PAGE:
In January 2016, I was enjoying family life with a loving husband and four fantastic children. My Mom and Dad were still alive and I had a wonderful circle of friends and colleagues. My career was busy, rewarding, successful and challenging but something was not right and I could not put my finger on it.
In February that year, I was admitted to hospital as I had constant bloody diarrhoea, severe abdominal pain, weight loss, exhaustion, heart palpitations and vomiting. I thought it was an infection I had caught during a work trip abroad. Two weeks later, after a battery of invasive tests and procedures I was diagnosed with ulcerative colitis, a disease I had never heard of.
I was a mess. I was in pain, running to the toilet every few minutes and bleeding. The steroids had caused insomnia, the loss of vital body minerals was affecting my heart and other body organs and my body was not responding to any of the treatments. Every joint in my body was in pain and swollen from fingers to toes. My jaw kept locking when I tried to eat and speak; I found it difficult to walk.
My brain could not work properly and my thoughts were confused and irrational. This terrified me as my livelihood depends on my brain in the same way a singer relies on their voice. My speech was slurred which was embarrassing and upsetting.
I was advised that I should prepare myself for surgery to have my bowel removed and a colostomy bag fitted. It was cold comfort that the procedure might be reversed using my small intestine. Surgery is a treatment and not a cure for this disease but it looked like only surgery could save my life.
I was devastated and could not deal with the thought of a colostomy bag, I still can’t, but it could be something I will have to face in the future.
Now, three years later, due to the expertise, care and patience of Dr. Aoibhlinn O’Toole and a long journey of ups and downs with many treatment routes, my ulcerative colitis is in remission. I am living a healthy, normal and rewarding life. The side effects from the daily medication have become tolerable, I apply a 'mind over matter' mentality in so far as I can and I am thankful for every day that my body behaves itself.
Many of the 20,000 Irish people with ulcerative colitis and Crohn’s disease are not as lucky as me: they cannot work, they find it difficult to have relationships with partners, family and friends and suffer daily disabilities. Many are children and young people who cannot go to school and college, cannot play like healthy children and are deprived of their childhood and teenage years. It is a lonely and embarrassing disease that is difficult and uncomfortable to talk about.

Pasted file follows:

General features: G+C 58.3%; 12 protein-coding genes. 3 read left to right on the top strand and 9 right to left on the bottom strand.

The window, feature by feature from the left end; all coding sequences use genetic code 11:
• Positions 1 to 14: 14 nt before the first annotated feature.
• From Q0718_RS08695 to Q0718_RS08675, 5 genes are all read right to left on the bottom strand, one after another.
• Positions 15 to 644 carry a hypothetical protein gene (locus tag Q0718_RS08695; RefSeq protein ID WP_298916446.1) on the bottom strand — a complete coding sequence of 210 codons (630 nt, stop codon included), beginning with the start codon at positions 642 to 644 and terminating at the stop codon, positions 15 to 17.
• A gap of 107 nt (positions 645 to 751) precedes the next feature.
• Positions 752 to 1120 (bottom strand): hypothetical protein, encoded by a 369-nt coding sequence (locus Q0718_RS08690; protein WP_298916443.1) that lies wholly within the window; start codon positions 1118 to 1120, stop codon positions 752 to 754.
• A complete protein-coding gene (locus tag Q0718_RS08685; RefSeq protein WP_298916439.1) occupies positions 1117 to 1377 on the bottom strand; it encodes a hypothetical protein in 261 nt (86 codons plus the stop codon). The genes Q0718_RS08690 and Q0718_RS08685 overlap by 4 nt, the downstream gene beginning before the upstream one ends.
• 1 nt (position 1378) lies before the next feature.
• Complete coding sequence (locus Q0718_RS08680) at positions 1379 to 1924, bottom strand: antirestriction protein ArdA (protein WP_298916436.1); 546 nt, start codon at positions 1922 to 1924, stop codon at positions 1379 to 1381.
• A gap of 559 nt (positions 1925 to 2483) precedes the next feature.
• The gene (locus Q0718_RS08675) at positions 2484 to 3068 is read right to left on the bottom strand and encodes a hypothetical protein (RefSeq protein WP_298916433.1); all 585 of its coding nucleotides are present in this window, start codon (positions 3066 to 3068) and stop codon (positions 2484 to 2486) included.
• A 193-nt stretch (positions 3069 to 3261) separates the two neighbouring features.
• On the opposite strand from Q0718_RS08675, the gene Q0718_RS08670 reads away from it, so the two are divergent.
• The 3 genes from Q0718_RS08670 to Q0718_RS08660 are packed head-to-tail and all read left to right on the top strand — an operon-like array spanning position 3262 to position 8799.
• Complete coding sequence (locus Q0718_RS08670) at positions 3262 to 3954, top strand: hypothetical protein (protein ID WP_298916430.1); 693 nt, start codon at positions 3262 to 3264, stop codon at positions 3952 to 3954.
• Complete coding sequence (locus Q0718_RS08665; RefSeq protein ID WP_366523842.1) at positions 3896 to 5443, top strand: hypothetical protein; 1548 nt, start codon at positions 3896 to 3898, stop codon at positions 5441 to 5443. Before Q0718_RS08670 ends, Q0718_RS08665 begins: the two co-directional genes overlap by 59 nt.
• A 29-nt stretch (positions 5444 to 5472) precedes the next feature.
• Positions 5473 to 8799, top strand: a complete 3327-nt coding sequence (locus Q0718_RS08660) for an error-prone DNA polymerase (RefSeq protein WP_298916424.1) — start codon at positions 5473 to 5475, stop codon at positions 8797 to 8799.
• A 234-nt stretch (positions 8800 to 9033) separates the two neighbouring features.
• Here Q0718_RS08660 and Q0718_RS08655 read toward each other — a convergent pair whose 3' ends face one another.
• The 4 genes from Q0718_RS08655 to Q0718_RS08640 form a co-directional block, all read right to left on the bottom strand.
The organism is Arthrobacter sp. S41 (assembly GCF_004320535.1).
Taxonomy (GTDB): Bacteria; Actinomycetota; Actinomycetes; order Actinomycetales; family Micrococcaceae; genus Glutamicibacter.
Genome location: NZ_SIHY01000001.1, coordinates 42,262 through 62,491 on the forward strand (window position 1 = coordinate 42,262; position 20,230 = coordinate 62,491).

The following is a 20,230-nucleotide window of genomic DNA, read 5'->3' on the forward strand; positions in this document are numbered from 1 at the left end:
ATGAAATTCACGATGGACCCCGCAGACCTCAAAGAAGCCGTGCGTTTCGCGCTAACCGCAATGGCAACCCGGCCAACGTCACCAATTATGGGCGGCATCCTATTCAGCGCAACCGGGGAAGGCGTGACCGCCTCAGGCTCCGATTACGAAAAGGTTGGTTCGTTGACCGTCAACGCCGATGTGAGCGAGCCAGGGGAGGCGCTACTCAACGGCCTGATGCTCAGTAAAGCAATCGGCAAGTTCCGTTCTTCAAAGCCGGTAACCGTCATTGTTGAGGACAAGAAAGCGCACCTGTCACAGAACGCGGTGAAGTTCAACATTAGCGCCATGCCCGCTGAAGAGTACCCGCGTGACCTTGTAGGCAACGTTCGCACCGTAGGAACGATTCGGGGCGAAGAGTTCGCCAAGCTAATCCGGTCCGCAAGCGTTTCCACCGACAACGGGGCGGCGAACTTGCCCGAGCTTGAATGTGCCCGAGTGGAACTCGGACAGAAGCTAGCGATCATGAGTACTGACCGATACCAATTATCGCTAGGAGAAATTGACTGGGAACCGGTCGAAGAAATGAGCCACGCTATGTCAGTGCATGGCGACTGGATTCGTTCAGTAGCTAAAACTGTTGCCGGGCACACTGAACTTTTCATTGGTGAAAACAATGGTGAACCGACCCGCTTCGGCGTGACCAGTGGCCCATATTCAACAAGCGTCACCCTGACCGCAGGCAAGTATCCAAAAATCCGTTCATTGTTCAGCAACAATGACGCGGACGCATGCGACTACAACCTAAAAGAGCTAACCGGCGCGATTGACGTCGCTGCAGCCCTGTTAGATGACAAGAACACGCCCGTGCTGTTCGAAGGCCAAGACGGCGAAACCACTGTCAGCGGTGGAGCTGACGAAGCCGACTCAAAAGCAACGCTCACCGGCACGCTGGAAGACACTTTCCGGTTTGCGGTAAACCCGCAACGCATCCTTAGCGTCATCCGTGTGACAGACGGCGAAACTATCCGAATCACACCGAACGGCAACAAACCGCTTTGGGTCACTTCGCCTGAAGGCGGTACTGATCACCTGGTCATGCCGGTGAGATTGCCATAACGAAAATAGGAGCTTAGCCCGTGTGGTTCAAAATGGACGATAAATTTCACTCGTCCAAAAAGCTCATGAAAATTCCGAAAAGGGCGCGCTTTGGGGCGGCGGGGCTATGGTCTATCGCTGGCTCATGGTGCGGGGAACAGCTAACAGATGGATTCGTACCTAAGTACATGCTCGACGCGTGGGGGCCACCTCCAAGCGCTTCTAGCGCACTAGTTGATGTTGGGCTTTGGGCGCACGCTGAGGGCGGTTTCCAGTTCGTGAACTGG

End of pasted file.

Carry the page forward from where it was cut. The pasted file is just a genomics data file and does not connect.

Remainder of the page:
It is said, that if you do good for others it will come back to you ten-fold. Dr. Aoibhlinn O’Toole and Mary Forry from the Gastroenterology Department in Beaumont Hospital have gone well beyond their call of duty in their treatment and care for me. I would like to give something back to support these doctors and specialists who support Irish patients.
These extraordinary health professionals wish to establish a fellowship that will pay for a dedicated doctor to provide exclusive on-going patient care supports. This service is not currently available in Ireland and would radically change the isolation and untreated side effects for people with inflammatory bowel disease.
I am going to fundraise for this fellowship, which will cost €70,000 per annum. I will cycle with my husband Ultan from Paris to Nice - some 700 km - in six days. The full cost of this cycle will be paid by my husband and I. From now until the 14th September 2019, when our cycle begins, we will run a number of fundraising events to raise the fellowship funds.
Our overall objective is to improve patient care and support, and generate an awareness of this debilitating, incurable disease.
Thank you so much for reading my story,